Four weeks into the first-ever winter Love island, and it’s giving us just as much whiplash as the previous series. Even if you don’t consider yourself a fan, I bet you can’t resist checking in to see which new islander has caught the ‘ick’ or who’s been caught playing games. But some things never change. This series, along with the five others, features a cast of islanders who are all undoubtedly stunning.
It’s not a new concept that the Love island cast is made up of model-like people, and ITV has received a lot of backlash for casting people with such little diversity. Portraying an image that fits into the stereotypical standard of beauty in western society but is hardly representative of the majority of people.
“What’s the problem?” You might ask. The truth is, the idea of Love Island is that the cast is supposed to be made up of normal people, e.g. non-celebrities. We as an audience might expect to see some representation of us on our screens. Instead, we are met with a pool of catwalk ready models, leaving our own summer bodies feeling somewhat inadequate.
Don’t get me wrong, I give credit where credit is due. The Islanders have clearly worked hard in the gym. Shaughna Phillips, the nation’s favourite of this series, has shared pictures on her Instagram detailing major weight loss which is commendable. Realistically, if you were told you were about to be filmed in swimwear for six weeks, you would spend some time with a PT in the gym too, right?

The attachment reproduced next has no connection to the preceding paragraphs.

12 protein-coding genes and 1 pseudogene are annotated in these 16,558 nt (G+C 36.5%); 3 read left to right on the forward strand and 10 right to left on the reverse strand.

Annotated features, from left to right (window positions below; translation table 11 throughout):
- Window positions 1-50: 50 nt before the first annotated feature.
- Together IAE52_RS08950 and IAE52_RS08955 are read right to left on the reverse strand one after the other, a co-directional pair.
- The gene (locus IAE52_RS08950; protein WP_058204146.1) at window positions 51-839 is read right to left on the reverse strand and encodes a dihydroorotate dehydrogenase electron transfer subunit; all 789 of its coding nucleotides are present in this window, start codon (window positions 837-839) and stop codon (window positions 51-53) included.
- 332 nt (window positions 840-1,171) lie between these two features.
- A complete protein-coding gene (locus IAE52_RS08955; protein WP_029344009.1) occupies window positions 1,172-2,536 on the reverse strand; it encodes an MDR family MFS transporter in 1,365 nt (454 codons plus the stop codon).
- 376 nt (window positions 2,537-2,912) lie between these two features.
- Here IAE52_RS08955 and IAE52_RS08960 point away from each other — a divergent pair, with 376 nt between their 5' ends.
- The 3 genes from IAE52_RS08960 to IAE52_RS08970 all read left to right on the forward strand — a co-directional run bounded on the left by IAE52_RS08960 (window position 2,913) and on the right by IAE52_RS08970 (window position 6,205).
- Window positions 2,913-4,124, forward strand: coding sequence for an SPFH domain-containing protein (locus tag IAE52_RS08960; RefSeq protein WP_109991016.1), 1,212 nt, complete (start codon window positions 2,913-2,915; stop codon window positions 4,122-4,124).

But why can’t there be more inclusion of different body types? Why are they afraid to show us plus-size people trying to find love? Jack Fincham from series four rocked the boat when he became the only man to enter the villa who did not have a six-pack. Did his lack of abs hurt his chances in the villa because he didn’t conform to societal pressures? He went on to win, so I would think not!
By circulating images of ‘perfect bodies’, the producers of Love Island are sending a message to its viewers that this is the most attractive body type and anything else, is unacceptable.
What’s more, the notion that one person can represent a whole group of people, is ludicrous. Simply put: having one person in the villa who doesn’t fit the status quo does not make a group diverse! It’s a miserably failed attempt to please the public.
Perpetuating fake body ideals is outdated and harmful, as it can have negative effects on viewers who may already have low self-esteem, causing them to be more self-critical. Modelling companies are being scrutinised for using models that look unhealthily skinny. Nowadays we are celebrating brands that show their models’ stretch marks and cellulite. This is the type of influence Love Island producers should be using, to show the audience a more realistic representation of people so that audiences are not left feeling so disconnected from those on-screen.
Despite all the criticism, producers don’t seem to be doing anything to make the cast more inclusive of body types. So, the question arises- would Love Island be just as popular if it ditched thigh gaps for muffin tops and six-packs for beer bellies? We won’t know the answer unless we see action, but until then we must remember that; all body types are beautiful, and there is no such thing as the perfect body.